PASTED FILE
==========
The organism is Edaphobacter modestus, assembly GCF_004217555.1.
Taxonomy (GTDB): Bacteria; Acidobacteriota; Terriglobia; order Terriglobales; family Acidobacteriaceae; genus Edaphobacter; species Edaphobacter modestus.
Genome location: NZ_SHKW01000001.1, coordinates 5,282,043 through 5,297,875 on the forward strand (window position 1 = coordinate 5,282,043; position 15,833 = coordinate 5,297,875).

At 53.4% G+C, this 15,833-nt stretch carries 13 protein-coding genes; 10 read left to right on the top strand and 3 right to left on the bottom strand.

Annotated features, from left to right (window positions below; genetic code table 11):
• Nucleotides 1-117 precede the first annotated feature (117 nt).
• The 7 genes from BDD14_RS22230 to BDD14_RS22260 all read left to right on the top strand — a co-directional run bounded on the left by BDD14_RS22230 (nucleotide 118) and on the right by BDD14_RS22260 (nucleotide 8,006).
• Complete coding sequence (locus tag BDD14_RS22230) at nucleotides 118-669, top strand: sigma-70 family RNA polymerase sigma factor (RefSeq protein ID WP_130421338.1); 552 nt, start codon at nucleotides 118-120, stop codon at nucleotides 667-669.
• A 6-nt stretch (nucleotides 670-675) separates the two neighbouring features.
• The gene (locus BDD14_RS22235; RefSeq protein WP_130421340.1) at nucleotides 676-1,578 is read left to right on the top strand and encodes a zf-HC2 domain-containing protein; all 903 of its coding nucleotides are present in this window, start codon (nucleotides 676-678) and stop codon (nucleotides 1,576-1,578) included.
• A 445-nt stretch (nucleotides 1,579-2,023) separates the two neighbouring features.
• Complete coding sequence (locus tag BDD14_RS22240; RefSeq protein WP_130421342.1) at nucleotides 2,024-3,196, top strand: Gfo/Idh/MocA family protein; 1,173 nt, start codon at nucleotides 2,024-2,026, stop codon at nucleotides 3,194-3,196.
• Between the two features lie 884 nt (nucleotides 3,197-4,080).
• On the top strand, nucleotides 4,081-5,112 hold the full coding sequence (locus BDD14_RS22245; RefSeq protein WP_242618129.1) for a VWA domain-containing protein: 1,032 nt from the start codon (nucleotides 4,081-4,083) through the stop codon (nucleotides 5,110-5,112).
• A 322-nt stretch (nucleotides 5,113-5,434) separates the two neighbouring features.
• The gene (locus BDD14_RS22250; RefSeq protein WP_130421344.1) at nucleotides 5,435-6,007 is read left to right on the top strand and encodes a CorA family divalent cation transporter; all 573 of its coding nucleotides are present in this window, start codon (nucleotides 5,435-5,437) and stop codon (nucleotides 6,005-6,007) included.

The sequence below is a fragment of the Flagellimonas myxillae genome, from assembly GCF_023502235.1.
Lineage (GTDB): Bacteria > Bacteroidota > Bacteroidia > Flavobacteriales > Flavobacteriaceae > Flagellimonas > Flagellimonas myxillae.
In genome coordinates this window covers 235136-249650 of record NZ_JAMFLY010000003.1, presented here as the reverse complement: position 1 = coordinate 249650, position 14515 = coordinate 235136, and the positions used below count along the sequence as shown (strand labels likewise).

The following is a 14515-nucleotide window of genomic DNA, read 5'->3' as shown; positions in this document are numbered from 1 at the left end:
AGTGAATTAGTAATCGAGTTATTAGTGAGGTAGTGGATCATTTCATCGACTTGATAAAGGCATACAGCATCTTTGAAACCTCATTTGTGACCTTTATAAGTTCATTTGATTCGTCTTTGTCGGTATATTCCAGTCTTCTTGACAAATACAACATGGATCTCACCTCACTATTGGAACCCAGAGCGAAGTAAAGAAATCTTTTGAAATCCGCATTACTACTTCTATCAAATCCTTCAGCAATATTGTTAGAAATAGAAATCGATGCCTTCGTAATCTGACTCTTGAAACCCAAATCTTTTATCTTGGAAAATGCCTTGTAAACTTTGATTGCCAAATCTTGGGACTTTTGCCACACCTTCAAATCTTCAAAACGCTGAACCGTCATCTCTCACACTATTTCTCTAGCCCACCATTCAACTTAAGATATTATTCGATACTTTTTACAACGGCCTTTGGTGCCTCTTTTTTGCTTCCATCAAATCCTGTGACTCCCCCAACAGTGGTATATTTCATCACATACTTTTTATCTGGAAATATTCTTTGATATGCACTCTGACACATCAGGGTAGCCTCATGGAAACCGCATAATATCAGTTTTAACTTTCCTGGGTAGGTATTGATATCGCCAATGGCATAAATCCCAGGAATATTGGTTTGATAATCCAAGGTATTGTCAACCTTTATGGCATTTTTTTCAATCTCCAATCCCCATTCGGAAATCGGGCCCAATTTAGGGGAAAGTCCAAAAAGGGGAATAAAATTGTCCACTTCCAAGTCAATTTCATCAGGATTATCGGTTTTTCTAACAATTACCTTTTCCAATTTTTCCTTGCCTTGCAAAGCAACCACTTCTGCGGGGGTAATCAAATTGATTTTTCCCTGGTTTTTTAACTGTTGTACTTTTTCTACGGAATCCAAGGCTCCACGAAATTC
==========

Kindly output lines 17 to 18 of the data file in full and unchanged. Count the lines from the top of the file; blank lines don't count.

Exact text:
The sequence below is a fragment of the Flagellimonas myxillae genome, from assembly GCF_023502235.1.
Lineage (GTDB): Bacteria > Bacteroidota > Bacteroidia > Flavobacteriales > Flavobacteriaceae > Flagellimonas > Flagellimonas myxillae.